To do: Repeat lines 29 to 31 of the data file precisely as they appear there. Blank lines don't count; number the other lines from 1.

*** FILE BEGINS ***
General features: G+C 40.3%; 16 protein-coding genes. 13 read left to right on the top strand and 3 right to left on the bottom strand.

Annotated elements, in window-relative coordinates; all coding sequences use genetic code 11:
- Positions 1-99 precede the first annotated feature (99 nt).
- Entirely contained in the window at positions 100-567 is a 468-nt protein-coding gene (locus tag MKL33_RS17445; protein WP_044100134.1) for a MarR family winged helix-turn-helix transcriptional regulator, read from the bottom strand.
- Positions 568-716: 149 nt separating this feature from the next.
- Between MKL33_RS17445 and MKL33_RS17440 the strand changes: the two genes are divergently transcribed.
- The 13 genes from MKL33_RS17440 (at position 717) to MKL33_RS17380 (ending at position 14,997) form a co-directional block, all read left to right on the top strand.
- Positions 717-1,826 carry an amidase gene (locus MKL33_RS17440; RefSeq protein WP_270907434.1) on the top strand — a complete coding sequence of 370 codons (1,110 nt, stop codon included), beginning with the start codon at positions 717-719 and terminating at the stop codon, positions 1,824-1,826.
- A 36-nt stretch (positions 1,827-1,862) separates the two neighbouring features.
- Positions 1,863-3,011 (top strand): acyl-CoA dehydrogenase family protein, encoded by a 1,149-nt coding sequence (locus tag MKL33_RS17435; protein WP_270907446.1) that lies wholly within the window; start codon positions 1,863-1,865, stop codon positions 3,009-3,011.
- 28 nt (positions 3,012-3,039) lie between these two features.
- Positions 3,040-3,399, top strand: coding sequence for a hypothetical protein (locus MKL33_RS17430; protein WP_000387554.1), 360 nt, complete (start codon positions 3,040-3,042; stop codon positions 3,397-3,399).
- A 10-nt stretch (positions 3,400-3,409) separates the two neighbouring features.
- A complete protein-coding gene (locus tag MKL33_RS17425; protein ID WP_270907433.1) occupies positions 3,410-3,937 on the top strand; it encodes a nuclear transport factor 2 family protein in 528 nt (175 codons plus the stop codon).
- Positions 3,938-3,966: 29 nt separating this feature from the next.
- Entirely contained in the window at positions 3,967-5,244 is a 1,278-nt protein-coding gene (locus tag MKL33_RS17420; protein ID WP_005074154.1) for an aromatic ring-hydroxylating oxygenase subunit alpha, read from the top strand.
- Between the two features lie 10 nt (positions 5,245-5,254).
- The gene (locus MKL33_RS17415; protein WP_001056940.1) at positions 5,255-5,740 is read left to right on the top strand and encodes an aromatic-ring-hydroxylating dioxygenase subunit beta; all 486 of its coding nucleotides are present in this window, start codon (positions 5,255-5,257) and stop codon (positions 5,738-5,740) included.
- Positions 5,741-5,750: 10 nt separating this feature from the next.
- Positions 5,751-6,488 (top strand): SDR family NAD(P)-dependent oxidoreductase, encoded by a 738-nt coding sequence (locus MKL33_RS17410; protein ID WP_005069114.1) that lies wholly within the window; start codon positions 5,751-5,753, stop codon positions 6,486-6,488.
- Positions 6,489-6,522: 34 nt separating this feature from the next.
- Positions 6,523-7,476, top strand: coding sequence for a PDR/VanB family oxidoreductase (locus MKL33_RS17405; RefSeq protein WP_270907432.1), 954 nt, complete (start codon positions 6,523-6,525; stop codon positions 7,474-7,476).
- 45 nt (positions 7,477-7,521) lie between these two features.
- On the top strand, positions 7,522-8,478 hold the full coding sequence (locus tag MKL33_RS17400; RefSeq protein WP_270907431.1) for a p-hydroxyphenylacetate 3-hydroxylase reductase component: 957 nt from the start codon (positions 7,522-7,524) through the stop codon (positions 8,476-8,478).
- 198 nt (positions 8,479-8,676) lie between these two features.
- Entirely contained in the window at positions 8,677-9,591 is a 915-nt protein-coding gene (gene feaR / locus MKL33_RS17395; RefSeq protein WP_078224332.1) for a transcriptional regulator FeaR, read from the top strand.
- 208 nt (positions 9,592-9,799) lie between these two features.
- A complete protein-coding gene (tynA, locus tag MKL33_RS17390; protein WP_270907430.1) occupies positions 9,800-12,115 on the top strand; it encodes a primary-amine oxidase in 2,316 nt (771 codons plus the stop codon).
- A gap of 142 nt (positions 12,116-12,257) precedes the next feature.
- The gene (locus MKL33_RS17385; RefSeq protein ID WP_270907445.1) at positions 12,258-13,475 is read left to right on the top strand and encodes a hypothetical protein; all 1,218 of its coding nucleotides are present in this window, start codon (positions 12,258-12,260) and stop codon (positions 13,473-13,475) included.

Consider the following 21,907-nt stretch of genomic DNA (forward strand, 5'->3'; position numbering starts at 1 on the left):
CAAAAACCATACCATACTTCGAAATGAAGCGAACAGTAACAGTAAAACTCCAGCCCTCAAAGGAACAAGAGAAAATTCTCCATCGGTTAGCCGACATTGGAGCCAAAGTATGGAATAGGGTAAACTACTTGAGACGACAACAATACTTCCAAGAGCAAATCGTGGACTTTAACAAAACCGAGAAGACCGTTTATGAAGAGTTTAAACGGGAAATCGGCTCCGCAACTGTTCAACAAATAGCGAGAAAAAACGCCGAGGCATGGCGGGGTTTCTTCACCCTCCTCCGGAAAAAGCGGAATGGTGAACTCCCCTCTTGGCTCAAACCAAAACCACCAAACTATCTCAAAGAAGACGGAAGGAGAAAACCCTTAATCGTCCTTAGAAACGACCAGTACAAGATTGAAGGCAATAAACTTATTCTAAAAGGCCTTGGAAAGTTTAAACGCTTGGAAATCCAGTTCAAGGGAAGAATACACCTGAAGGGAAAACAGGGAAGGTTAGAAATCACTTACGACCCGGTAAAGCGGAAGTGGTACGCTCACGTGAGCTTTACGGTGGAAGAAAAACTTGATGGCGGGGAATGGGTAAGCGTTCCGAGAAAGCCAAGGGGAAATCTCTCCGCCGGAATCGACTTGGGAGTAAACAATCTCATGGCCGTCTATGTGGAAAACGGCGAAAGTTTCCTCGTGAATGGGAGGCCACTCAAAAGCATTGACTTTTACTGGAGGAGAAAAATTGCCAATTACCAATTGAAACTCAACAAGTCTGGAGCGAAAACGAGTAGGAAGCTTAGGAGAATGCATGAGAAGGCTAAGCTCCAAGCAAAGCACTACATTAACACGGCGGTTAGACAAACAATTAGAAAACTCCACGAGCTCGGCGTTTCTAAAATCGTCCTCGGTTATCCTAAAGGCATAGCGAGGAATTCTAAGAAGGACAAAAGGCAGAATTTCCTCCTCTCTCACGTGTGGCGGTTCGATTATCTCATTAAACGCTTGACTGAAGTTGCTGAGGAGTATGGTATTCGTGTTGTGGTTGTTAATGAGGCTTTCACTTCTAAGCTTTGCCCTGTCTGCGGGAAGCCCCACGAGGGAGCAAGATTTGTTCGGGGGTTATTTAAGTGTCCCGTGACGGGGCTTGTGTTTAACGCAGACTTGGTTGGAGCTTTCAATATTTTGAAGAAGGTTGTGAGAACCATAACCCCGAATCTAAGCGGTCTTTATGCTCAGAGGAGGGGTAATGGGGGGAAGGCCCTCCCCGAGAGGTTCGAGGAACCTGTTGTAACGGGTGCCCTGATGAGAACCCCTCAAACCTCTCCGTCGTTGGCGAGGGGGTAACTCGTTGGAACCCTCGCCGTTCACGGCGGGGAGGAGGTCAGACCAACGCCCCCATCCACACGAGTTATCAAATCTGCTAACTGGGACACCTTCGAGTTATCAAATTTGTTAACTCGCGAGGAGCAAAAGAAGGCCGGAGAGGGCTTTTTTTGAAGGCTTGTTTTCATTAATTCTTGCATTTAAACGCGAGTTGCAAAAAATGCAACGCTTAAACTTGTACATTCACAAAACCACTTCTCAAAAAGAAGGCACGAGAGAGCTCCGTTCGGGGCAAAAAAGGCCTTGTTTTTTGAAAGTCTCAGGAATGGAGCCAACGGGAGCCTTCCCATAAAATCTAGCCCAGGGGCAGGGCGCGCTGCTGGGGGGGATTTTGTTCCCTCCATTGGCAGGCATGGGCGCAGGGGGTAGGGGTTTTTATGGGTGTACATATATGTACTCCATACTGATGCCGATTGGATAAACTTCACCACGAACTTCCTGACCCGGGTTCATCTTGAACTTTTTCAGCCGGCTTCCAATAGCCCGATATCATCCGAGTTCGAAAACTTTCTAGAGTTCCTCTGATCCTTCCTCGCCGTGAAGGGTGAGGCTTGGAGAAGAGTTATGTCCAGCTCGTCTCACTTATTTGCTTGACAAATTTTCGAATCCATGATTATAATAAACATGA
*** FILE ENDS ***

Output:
- A gap of 142 nt (positions 12,116-12,257) precedes the next feature.
- The gene (locus MKL33_RS17385; RefSeq protein ID WP_270907445.1) at positions 12,258-13,475 is read left to right on the top strand and encodes a hypothetical protein; all 1,218 of its coding nucleotides are present in this window, start codon (positions 12,258-12,260) and stop codon (positions 13,473-13,475) included.

Consider the following 21,907-nt stretch of genomic DNA (forward strand, 5'->3'; position numbering starts at 1 on the left):